The Writing Desk, by Rachel Hauck, opens by introducing us to Tenley Roth, a modern-day author. Tenley’s first novel was a blockbuster hit. However, now she is struggling to meet a deadline for her second novel.
We are then introduced to Elizabeth “Birdie” Shehorn, a young lady of the early 1900s who desperately wants to be an author.
Ms. Hauck has deftly interwoven two different eras into one compelling story. As we travel back in time, our eyes are opened to the difficulties women, and in this case a young woman, had in being able to choose their avocation and suitor. Birdie’s mother was ruthless in her desire for Birdie to make a suitable marriage and would stop at almost nothing to achieve her goals for Birdie. Juxtaposed against Birdie’s life was Tenley’s. A modern day young woman. Tenley was able to make her own choices for her life. However, her fears held her hostage.
The secondary characters are well written and suitably fleshed out, causing you to either love or hate them as you get to know them for whom they are. Some of the situations of the key individuals are heart-wrenching. However, Ms. Hauck, without it seeming gratuitous, offers hope and encouragement through their faith, be it new or long-standing.
There are some adult situations, but they are not salacious. Nonetheless, I would caution parents to read the book first before allowing their teens to read it.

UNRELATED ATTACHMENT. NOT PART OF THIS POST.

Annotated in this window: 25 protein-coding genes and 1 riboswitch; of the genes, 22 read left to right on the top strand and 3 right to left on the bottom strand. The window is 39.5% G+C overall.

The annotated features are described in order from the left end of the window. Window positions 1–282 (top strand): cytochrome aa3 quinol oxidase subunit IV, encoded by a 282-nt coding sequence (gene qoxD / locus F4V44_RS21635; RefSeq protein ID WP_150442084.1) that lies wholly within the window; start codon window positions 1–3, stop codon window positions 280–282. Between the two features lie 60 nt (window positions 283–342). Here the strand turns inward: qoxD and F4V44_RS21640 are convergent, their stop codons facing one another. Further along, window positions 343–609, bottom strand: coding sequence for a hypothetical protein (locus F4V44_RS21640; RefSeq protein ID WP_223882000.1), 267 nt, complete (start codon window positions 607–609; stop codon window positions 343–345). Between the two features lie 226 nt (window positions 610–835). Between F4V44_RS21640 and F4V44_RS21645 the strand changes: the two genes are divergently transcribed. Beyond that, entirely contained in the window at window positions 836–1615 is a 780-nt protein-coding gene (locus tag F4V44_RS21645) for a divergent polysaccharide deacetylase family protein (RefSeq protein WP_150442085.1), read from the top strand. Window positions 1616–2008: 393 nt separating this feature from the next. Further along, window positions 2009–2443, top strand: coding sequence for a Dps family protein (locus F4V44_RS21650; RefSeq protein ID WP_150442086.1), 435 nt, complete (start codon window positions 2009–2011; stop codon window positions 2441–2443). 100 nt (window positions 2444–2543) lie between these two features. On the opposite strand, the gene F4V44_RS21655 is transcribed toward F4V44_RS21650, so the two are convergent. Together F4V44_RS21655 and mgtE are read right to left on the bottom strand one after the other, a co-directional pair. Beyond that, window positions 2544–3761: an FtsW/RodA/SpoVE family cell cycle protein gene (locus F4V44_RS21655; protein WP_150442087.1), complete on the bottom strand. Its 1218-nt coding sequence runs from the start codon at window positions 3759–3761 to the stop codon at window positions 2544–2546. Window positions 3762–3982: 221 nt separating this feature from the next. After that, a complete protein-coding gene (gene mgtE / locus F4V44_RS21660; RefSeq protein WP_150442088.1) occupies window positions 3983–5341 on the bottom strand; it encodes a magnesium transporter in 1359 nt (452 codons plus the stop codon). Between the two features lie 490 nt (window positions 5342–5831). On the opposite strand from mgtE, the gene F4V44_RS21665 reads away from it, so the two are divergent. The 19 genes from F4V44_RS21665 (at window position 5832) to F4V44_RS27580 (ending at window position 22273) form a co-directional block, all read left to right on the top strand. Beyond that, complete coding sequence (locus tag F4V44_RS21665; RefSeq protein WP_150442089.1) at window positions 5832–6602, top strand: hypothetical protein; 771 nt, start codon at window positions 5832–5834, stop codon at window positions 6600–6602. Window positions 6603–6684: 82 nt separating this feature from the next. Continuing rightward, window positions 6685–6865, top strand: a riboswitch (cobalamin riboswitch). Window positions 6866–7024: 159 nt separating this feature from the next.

I received this book from NetGalley (I also received a copy yesterday, 8-8-17) from The Fiction Guild. However, I was under no obligation to post a review.
Tenley Roth’s first book was a runaway bestseller. Now that her second book is due, she’s locked in fear. Can she repeat her earlier success or is she a fraud who has run out of inspiration?
With pressure mounting from her publisher, Tenley is weighted with writer’s block. But when her estranged mother calls asking Tenley to help her through chemotherapy, she packs up for Florida where she meets handsome furniture designer Jonas Sullivan and discovers the story her heart’s been missing.
A century earlier, another woman wrote at the same desk with hopes and fears of her own. Born during the Gilded Age, Birdie Shehorn is the daughter of the old money Knickerbockers. Under the strict control of her mother, her every move is decided ahead of time, even whom she’ll marry. But Birdie has dreams she doesn’t know how to realize. She wants to tell stories, write novels, make an impact on the world. When she discovers her mother has taken extreme measures to manipulate her future, she must choose between submission and security or forging a brand new way all on her own.
Tenley and Birdie are from two very different worlds, but fate has bound them together in a way time cannot erase.